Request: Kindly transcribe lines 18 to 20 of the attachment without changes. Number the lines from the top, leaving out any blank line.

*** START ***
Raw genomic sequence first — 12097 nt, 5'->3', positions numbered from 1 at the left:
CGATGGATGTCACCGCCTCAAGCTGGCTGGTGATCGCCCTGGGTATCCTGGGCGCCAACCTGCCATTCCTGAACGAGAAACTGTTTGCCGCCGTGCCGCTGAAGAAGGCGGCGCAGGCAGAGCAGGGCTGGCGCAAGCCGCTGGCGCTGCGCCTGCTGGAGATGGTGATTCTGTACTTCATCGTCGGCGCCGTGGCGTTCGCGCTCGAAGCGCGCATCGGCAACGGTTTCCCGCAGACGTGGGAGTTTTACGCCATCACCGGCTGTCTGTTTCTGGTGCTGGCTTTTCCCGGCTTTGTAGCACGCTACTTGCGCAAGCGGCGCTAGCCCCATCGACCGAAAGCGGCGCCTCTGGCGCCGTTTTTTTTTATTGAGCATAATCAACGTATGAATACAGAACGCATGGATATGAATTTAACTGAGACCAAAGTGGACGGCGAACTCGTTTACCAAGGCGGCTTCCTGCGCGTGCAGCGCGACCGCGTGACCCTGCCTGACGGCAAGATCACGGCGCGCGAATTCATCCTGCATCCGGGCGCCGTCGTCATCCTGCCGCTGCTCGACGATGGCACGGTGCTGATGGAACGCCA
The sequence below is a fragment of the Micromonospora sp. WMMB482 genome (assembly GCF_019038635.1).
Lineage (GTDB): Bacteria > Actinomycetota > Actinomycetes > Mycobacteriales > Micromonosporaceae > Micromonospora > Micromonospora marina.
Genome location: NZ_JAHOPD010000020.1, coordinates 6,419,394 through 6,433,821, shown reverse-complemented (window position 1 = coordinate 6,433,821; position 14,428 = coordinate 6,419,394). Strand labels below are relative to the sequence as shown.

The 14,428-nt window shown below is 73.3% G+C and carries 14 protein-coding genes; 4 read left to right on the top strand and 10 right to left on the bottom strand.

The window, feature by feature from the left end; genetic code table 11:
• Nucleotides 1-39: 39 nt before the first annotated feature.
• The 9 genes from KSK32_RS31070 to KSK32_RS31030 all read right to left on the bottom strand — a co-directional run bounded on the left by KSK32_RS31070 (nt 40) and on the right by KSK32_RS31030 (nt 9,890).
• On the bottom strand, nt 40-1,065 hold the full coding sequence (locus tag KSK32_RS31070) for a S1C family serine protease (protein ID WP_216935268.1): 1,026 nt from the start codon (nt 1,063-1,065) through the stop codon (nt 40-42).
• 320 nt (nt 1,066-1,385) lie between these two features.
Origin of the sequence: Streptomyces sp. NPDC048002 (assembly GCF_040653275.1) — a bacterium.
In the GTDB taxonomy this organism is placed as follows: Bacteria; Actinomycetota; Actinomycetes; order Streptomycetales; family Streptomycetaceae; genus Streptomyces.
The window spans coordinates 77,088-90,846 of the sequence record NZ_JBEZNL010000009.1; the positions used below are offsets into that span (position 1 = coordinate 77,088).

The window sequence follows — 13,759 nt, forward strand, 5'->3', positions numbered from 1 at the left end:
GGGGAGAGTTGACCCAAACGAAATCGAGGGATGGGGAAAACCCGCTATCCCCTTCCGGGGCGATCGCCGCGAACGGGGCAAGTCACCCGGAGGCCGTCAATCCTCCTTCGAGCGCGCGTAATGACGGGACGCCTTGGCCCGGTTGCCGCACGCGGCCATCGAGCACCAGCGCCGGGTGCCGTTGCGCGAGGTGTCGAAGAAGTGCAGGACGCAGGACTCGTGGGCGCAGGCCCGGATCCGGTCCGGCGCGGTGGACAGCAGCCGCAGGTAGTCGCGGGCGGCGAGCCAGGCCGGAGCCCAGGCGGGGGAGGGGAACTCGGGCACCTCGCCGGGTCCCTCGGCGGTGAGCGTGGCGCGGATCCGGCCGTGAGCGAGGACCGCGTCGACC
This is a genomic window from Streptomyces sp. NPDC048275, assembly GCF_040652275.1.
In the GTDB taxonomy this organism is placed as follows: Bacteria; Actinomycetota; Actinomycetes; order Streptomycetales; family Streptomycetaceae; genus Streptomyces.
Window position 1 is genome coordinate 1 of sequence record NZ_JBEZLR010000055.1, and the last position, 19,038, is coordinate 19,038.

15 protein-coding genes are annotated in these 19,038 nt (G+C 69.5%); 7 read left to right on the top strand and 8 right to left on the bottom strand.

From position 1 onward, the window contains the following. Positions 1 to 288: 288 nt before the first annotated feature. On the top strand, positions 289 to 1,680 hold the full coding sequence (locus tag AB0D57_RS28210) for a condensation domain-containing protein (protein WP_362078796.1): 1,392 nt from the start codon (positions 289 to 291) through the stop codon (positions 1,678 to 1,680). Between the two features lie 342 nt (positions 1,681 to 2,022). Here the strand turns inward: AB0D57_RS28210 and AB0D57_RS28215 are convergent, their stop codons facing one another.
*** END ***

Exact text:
In the GTDB taxonomy this organism is placed as follows: Bacteria; Actinomycetota; Actinomycetes; order Streptomycetales; family Streptomycetaceae; genus Streptomyces.
Window position 1 is genome coordinate 1 of sequence record NZ_JBEZLR010000055.1, and the last position, 19,038, is coordinate 19,038.

15 protein-coding genes are annotated in these 19,038 nt (G+C 69.5%); 7 read left to right on the top strand and 8 right to left on the bottom strand.